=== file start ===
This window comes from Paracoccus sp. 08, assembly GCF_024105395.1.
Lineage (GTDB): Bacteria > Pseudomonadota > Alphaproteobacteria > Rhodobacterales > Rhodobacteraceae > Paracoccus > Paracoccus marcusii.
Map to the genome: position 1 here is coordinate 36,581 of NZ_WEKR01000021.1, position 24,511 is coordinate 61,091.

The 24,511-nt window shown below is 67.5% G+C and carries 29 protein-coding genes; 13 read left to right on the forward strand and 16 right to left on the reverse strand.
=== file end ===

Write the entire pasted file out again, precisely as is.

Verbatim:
This window comes from Paracoccus sp. 08, assembly GCF_024105395.1.
Lineage (GTDB): Bacteria > Pseudomonadota > Alphaproteobacteria > Rhodobacterales > Rhodobacteraceae > Paracoccus > Paracoccus marcusii.
Map to the genome: position 1 here is coordinate 36,581 of NZ_WEKR01000021.1, position 24,511 is coordinate 61,091.

The 24,511-nt window shown below is 67.5% G+C and carries 29 protein-coding genes; 13 read left to right on the forward strand and 16 right to left on the reverse strand.